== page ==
“Higher education must return to its essential foundations of academic integrity and the pursuit of knowledge instead of being corrupted by destructive ideologies,” said Florida Commissioner of Education Manny Diaz, Jr. “These actions today ensure that we will not spend taxpayers’ money supporting DEI and radical indoctrination that promotes division in our society.”

Joe Saunders, Senior Political Director for Equality Florida responded:

“There’s no surprise today that the State Board of Education, a board that has been a rubber stamp for Governor Ron DeSantis’s agenda of censorship and surveillance, moved forward with another sweepingly broad rule that abolishes diversity and inclusion programs in the Florida College System,” Saunders said.

“The Board’s rules go well beyond what’s required by Governor DeSantis’s already extreme SB 266, handcuffing state colleges from using any state-funded resources on diversity programs that help recruit talented faculty, support students with unique needs, and help Florida’s colleges compete for national research and funding. This is a brazenly political attack on Florida’s colleges, and all minorities in Florida, and is one more way state agencies have been weaponized to support Governor DeSantis’s failing political ambitions. Shame on the State Board of Education for passing rules that weaken and threaten Florida’s colleges in service to one more manufactured culture war,” Saunders added.

The Human Rights Campaign reacted to the news noting:

“The State Board of Education’s rule is the latest in right wing attacks on programs that make college campuses inclusive, welcoming, and ensure all students and faculty have the chance to thrive. In his quest for power, Governor DeSantis has weaponized state agencies, wielding them against the people they are there to serve, and used education as his political punching bag. This is a shameful assault on Florida’s college students and staff of all backgrounds,” Brandon Wolf, National Press Secretary for the Human Rights Campaign, said in an emailed statement.

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Florida

LGBTQ lawmakers, advocates vow to resist repressive legislation

Several hundred LGBTQ-rights advocates gathered in the Florida Capitol Tuesday to denounce fresh attacks on their rights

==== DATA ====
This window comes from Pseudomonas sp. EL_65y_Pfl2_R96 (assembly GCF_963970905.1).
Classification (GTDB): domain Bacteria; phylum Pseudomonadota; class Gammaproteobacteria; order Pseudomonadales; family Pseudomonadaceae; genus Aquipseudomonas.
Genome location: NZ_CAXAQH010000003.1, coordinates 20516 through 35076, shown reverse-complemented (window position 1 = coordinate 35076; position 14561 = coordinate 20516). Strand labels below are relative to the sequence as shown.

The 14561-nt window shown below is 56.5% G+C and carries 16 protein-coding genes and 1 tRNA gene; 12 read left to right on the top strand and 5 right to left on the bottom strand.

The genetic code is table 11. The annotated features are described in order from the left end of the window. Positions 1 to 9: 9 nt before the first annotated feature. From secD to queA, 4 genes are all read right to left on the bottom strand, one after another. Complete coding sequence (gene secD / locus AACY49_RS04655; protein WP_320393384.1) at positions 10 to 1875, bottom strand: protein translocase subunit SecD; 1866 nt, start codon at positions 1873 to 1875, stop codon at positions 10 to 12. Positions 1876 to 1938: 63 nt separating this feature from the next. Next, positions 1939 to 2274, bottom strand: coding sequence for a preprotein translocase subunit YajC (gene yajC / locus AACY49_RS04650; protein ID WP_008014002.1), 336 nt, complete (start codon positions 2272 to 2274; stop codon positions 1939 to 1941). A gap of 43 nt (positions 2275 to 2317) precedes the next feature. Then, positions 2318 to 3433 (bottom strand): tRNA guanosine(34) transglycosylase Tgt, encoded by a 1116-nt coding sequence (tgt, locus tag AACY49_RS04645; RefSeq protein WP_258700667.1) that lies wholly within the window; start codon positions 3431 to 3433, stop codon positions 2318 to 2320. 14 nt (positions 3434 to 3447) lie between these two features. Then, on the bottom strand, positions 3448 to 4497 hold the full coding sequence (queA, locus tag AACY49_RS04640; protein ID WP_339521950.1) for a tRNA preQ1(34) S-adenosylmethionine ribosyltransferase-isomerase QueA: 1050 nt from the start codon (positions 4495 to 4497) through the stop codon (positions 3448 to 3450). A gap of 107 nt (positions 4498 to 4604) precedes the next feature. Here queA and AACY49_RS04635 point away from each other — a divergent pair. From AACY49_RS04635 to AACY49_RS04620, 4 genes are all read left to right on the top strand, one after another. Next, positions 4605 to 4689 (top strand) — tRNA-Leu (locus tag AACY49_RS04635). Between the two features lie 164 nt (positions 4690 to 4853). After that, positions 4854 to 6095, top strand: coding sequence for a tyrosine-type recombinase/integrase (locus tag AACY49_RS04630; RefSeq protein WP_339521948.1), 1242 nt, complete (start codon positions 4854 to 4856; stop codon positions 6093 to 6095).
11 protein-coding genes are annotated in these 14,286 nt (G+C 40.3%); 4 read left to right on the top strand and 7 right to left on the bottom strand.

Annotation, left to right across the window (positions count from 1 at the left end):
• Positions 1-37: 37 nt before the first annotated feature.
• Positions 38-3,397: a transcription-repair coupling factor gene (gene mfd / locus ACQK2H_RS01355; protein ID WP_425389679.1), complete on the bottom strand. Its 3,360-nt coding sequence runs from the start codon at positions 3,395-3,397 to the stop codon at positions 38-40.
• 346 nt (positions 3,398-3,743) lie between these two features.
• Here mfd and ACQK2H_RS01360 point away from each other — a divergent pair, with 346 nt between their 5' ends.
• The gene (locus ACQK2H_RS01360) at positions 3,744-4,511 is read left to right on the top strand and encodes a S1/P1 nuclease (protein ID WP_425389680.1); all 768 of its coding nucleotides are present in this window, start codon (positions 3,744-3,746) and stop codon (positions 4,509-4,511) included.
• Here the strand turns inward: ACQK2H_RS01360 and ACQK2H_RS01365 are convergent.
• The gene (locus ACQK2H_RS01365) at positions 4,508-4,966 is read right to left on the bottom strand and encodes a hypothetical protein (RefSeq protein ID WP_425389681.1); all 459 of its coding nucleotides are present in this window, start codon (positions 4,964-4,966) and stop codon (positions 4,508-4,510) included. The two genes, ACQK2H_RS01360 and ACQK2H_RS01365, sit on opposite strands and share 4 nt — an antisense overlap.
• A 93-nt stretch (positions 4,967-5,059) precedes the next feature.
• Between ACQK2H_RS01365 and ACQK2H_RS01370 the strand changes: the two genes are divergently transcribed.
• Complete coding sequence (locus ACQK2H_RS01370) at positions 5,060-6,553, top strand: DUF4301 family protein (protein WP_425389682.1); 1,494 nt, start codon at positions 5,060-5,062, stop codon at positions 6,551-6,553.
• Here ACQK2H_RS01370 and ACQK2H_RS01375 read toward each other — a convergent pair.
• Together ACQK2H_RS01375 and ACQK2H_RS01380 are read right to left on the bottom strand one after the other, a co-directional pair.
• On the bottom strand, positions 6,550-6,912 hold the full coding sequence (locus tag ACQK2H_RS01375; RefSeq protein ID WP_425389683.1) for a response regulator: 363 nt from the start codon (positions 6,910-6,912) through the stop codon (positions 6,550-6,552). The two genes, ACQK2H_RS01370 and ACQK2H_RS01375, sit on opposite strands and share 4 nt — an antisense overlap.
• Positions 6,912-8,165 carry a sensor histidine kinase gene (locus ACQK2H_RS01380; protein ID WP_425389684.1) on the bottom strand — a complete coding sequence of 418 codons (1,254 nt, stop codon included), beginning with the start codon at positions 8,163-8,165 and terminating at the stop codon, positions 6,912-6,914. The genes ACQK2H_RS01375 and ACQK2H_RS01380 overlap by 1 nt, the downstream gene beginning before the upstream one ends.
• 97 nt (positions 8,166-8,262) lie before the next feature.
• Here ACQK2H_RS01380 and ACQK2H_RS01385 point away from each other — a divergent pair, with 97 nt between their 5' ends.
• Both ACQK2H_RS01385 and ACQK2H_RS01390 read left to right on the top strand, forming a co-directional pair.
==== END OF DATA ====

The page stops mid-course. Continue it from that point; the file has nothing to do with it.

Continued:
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Supporters for LGBTQ+ Rights gather at the Florida Capitol building on January16, 2024. (Photo Credit: Equality Florida)

By Michael Moline | TALLAHASSEE, Fla. – Several hundred LGBTQ-rights advocates gathered in the Florida Capitol Tuesday to denounce fresh attacks on their rights and urge passage of legislation that would repeal existing restrictions on their rights.

Legislative Democrats joined the crowd on Tuesday, including out gay Sen. Shevrin Jones, of Miami-Dade County and House member Michele Rayner, representing parts of Pinellas and Hillsborough, along with representatives of Equality Florida, which organized the affair. The crowd was good-naturedly rowdy despite the threat they saw to their wellbeing.

 Angelique Godwin of Equality Florida addresses a news conference at the Florida Capitol on Jan. 16, 2024. Credit: Michael Moline

“I will not be scared out of the state. You will not make laws to remove me or my dreams. I was raised on an America that believed that freedom will ring,” said Angelique Godwin, coordinator for trans-related events at Equality Florida.

“We are not pawns in a political game; we are people with the right to dignity, equality, and a life free from constant slander and discrimination,” Godwin added later in a written statement.

The speakers referred to HB 599 and SB 1382, which would bar state and local governments and contractors or nonprofits drawing state money from recognizing employees’ preferred gender pronouns if they differ from their biological sex.

Additionally, employers could act against employees or contractors based on the “deeply held religious or biology-based beliefs, including a belief in traditional or Biblical views of sexuality and marriage, or the employee’s or contractor’s disagreement with gender ideology.”

Equality Florida senior political director Joe Saunders, a former state House member, called it the “Don’t Say Gay or Trans at Work” bill.

‘Trans erasure’

HB 1233 and SB 1639 would require the state to treat people according to their biological sex instead of their gender identity, including on their drivers’ licenses. Any health insurer that pays for gender reassignment treatments would have to cover “detransitioning” treatments, intended to reverse the process. Additionally, insurers would have to offer policies lacking transition care and to cover treatment of gender dysphoria as a mental rather than physical health problem.

“[D]istinctions between the sexes with respect to athletics, prisons or other detention facilities, domestic violence shelters, rape crisis centers, locker rooms, restrooms, and other areas where biology, safety, or privacy are implicated which result in separate accommodations are substantially related to the important state interest of protecting the health, safety, and privacy of individuals in such circumstances,” the measure says.